Leave it to “real people,” as compared to lobbyists and government officials, to grab attention in legislative hearings.
Youths, especially, get lawmakers’ ears.
Natalie Resch was among Windom Area High School students who told Minnesota House and Senate higher education committee members that they should fight to maintain classes, taught by high school teachers, that provide both high school and college credits.
The senior said she will save $15,000 by earning 31 college credits before graduating from high school. And, she said, she is prepared.
“I can safely say I will be ready for college next fall,” Resch told legislators.
The classes that offer both high school and college credits include tests “at least five times harder than any I had taken before,” she added.
Windom math teacher Aniessa Sebring said instructors like her who teach “concurrent” classes have “been completely vetted by the university we are affiliated with.”
At issue is a plan by the Higher Learning Commission, which accredits colleges in 19 states, to require each college instructor to hold a master’s degree in the field he or she teaches or a master’s degree in another field and 18 credits in the field he or she teaches by 2017. That would include high school teachers who teach concurrent classes.
Commission President Barbara Gellman-Danley heard nearly four hours of testimony Thursday, mostly from those who oppose her organization’s plan. She said she will take what she heard back to her board. While promising to “work collaboratively on this,” Gellman-Danley made no promises that the plan would be reversed.
Rep. Dean Urdahl, R-Grove City, has offered a potential remedy to the situation, which will remain alive when state lawmakers return to session in March. It would provide tax credits to teachers or teacher prospects to earn master’s degrees in the areas they teach.
“This is something I have been working on for the better part of a decade and this situation might help create some urgency,” said Urdahl, who taught social studies in the New London-Spicer district for more than 30 years. “Not enough of our teachers have master’s degrees and the vast majority who do are not teaching subjects related to it.”
Minnesota pulls in taxes
Minnesota is No. 4 nationally in pulling in more tax money since the recession of 2008 and 2009.
The Pew Charitable Trusts looked at data and reported a 17.9 percent increase in Minnesota tax collections since the end of 2008.
Of course, that pales in comparison to the 119 percent increase North Dakota experienced, thanks to its Bakken oil boom. While North Dakota tax collections have fallen off in the past year as oil prices tumble, the state still looks to be in good shape compared to many others.
Illinois and Colorado reported tax receipt increases slightly greater than Minnesota. Twenty-seven states are collecting less money, when adjusted for inflation, than during the recession.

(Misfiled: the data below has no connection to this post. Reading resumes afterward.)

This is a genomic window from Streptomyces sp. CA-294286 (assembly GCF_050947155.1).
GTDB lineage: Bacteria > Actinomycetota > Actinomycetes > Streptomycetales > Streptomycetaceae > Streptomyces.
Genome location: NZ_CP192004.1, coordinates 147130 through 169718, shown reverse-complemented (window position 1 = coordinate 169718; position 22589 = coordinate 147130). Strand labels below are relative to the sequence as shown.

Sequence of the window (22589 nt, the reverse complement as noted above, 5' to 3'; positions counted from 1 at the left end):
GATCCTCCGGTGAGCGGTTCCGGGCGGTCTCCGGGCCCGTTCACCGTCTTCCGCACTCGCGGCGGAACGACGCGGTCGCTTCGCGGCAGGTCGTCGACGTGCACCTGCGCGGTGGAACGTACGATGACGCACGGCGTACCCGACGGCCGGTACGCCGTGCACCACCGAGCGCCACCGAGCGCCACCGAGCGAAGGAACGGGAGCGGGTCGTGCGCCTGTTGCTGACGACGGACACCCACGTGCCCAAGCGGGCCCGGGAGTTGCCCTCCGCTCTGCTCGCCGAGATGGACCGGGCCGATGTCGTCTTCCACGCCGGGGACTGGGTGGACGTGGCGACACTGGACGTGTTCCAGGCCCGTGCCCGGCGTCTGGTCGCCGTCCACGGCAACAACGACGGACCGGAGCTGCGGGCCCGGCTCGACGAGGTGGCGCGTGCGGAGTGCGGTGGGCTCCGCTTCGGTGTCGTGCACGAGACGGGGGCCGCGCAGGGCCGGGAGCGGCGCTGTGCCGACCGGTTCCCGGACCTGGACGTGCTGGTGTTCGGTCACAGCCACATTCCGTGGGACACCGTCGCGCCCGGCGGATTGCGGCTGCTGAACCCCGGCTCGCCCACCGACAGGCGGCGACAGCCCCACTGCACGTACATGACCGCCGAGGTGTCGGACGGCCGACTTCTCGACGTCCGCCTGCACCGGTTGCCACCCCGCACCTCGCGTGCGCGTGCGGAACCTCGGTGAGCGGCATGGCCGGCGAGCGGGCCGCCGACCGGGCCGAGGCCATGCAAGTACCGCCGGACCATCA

While Republicans often said that lowering taxes would help businesses be more profitable and result in higher tax collections, the Pew numbers do not support that. Florida, Kansas, North Carolina, Ohio and Wisconsin cut taxes since the recession, Pew reported, and collected less money. States such as Minnesota, Illinois and California raised taxes and reported more state revenue.
Pew does not take a stand on whether raising or lowering taxes is the best way to fill state coffers.
Averaging all 50 states, tax revenues are 4 percent higher than at the end of 2008.
“This means that states collectively had four additional cents of purchasing power for every dollar’s worth that they had in 2008,” Pew explains.
Franken plans book
Minnesota Sen. Amy Klobuchar released a book earlier this year, so now Sen. Al Franken plans his own.
The Washington media caught wind of Franken’s plans in recent days, but little is known about its topic or when it might hit bookstores. He has hired a lawyer to pitch the book to publishers.
A Star Tribune Washington reporter said the book is said to be a “psychological thriller” that draws from his background as a comedian and then working in dysfunctional Washington. The Minnesota Democrat has written five satirical books.
Klobuchar’s book, “The Senator Next Door,” was released this summer.
Crisis Link help ready
The new Crisis Link Web page can connect Minnesotans with urgent needs to state and other services.
MinnesotaHelp.info includes a link that allows people with urgent mental health, substance abuse, housing, health, job, transportation and other needs to find help. However, state officials say that those who face immediate danger should call 9-1-1.
“We want to make sure that people know there is a single place, the Crisis Link, they can go to get information and phone numbers for … professionals and agencies that meet a variety of immediate needs,” said Human Services Commissioner Lucinda Jesson.
Crisis Link has an extensive listing of contact information for organizations, primarily government and nonprofit agencies, including suicide and domestic violence hotlines. It features an online chat service available from 8 a.m. to 4:30 p.m. weekdays.